Submission + - China Announces Deployment of New Long Range Nuclear Missile (popularmechanics.com)

schwit1 writes: In a rare move, China has publicly announced the deployment of a new intercontinental ballistic missile (ICBM). The Dong Feng (“East Wind”) -41 missile, or DF-41, can carry up to a dozen nuclear warheads and China claims it has the longest range of any nuclear missile in the world. The announcement of the missiles is likely a warning to U.S. President Donald Trump, who is known for sharply worded anti-Chinese rhetoric and has announced plans for a new ballistic missile system.

According to China’s Global Times newspaper, the People’s Liberation Army has deployed its newest intercontinental ballistic missile to Heilongjiang Province. The article cited eyewitness photos culled from Chinese social media by news media in Taiwan and Hong Kong. The photos showed heavy missile launchers, also known as transporter/erector/launchers (TELs) moving through Daqing City in Heilongjiang.

The DF-41 is described by Global Times as the most advanced ICBM in the world. It reportedly has a range of 8,699 miles, enough to hit any target on Earth with the exception of South America and parts of Antarctica. It can carry up to 12 nuclear warheads, and travels on China’s nationwide network of roads to make it difficult to track down and destroy.

Comment Re:Vivaldi who? (Score 1) 261

I feel you're being a bit pedantic here. As you said, we're not talking about the general public - the audience is Slashdot. Vivaldi and Microsoft are both tech companies. However, they are dramatically different in size, age, and valuation. Further, Firefox is 14+ years old and has almost 7%[1] of the browser market - and that's a number that's dropping. Vivaldi is in the 2% "other" category and isn't even mentioned by name in my source. Wikipedia is 16 years old. Wikipedia appears in tons of internet searches. Similarly, if you search web browser, you'll probably see Chrome and Firefox listed. Chances are, you won't see Vivaldi except for perhaps a mention of the latest news.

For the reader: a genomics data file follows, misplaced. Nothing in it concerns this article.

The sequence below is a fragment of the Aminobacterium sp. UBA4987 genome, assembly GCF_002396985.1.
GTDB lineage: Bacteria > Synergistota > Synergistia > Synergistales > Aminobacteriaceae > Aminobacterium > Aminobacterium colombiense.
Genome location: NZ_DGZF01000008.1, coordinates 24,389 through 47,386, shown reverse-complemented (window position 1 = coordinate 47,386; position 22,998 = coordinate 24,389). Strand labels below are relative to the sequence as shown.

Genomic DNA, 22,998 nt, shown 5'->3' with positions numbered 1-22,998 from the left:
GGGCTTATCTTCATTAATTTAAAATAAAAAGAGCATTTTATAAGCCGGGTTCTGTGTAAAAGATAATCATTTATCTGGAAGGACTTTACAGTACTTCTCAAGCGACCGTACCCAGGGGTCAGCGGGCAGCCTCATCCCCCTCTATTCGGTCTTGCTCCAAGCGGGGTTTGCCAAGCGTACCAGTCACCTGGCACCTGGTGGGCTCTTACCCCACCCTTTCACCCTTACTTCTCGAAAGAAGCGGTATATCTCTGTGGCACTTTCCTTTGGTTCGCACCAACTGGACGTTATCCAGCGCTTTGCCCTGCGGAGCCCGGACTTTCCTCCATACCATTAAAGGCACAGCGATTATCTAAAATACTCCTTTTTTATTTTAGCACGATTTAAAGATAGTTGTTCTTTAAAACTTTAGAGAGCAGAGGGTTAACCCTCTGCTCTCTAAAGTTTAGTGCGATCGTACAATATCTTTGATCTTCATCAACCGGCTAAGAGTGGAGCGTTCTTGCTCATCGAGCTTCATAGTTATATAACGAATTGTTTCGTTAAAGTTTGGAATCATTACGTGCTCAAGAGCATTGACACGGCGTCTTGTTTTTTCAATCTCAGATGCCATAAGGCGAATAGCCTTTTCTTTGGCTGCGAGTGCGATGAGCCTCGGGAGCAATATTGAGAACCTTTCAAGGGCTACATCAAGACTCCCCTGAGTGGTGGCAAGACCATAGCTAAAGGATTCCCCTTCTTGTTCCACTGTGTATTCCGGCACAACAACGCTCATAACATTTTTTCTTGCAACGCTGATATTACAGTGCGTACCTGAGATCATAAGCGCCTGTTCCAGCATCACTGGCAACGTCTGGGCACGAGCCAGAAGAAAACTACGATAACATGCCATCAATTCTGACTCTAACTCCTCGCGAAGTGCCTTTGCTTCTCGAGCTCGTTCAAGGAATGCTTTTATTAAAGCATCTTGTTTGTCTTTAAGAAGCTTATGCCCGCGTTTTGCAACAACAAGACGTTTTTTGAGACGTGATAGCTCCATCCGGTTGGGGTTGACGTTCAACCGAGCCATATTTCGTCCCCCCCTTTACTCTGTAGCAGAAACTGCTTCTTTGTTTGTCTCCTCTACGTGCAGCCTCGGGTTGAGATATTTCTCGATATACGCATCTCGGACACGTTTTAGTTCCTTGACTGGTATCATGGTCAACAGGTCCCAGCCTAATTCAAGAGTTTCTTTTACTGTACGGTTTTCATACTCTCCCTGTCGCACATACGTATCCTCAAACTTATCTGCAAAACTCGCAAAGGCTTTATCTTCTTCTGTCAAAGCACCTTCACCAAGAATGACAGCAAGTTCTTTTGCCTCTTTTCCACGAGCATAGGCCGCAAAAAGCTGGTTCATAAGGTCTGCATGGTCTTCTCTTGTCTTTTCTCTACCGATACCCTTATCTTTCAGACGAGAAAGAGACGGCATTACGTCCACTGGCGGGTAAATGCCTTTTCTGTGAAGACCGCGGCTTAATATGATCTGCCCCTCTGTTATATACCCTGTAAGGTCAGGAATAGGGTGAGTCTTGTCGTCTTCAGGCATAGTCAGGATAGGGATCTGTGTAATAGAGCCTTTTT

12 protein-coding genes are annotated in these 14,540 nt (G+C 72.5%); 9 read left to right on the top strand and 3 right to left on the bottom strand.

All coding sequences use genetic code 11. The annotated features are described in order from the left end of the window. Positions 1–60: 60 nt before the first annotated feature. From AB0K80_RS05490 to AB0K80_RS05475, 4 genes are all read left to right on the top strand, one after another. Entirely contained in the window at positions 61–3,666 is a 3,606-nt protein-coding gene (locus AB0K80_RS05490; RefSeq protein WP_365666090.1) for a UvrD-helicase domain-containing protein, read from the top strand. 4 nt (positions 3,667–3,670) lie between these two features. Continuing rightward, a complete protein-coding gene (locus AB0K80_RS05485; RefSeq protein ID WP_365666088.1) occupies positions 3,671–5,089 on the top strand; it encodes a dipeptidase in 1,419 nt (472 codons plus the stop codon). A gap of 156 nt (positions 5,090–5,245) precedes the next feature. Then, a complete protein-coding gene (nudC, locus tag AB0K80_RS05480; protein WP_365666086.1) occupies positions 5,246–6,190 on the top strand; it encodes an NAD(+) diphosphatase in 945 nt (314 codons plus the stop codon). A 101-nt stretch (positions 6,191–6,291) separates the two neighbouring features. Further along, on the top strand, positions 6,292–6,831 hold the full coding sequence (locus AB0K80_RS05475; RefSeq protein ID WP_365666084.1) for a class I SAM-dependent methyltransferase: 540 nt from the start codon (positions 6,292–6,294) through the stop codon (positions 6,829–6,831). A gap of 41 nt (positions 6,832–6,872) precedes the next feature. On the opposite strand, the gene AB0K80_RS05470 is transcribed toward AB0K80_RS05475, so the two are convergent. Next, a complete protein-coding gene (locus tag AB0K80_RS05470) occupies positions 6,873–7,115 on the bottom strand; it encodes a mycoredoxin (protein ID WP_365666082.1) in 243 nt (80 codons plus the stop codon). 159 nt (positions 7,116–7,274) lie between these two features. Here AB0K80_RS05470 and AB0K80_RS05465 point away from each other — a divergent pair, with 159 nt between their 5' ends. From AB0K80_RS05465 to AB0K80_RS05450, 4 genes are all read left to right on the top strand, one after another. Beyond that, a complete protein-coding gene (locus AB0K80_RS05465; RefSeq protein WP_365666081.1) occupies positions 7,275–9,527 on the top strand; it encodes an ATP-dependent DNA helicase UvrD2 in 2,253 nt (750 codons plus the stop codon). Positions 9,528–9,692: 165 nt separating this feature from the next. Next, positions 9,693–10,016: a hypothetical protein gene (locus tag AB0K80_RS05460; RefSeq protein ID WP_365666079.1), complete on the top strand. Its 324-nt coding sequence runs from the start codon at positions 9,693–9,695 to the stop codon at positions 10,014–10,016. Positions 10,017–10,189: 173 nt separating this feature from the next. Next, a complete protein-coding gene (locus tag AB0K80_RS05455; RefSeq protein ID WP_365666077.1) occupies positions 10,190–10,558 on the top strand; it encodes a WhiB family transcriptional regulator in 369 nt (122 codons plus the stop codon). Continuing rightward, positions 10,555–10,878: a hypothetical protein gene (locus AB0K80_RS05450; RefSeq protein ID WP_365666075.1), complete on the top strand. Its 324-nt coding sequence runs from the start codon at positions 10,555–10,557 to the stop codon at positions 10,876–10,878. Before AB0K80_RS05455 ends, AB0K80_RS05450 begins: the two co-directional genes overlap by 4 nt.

My post about MSFT's $500bn valuation was a terse dismissal of a strange response during a brief break during my workday - not a fully formed argument. :-)

[1] https://en.wikipedia.org/wiki/...

Comment Re:Vivaldi who? (Score 1) 261

Koch Industries I would have guessed was in the top 5-10. I am surprised they're not a lot larger than that. I know who they are and what they do. I suspect a goodly number of slashdot regulars would recognize their name and probably know they're involved in energy. Cargill probably not. I didn't think of them, nor know their business. Maybe not shadowy enough to catch popular interest? =)

Anyway, while it's interesting trivia, I'm not sure the relevance or your point if you were making one relevant to the thread. Microsoft is an old public company. Koch / Cargill are old private companies. Vivaldi is a 2 year old private company with 35 employees. I think it is fair that articles provide this background and refute GP's snark that it's akin to asking them to provide background on Microsoft.

Submission + - Dropbox Kept Files Around for Years Due to 'Delete' Bug (bleepingcomputer.com)

An anonymous reader writes: Dropbox engineers have fixed what appears to be a very ancient bug that during the past two weeks has resurfaced previously deleted folders for several Dropbox users. In some of the complaints users reported seeing folders they deleted in 2009 reappear on their devices overnight. After seeing mysterious folders appear in their profile, some users thought they were hacked.

Last week, a Dropbox employee provided an explanation to what happened, blaming the issue on an old bug that affected the metadata of soon-to-be-deleted folders. Instead of deleting the files, as users wanted and regardless of metadata issues, Dropbox choose to keep those files around for years, and eventually restored them due to a blunder. In its File retention Policy, Dropbox says it will keep files around a maximum 60 days after users deleted them.

Submission + - Obamacare repeal has gig economy worried (computerworld.com)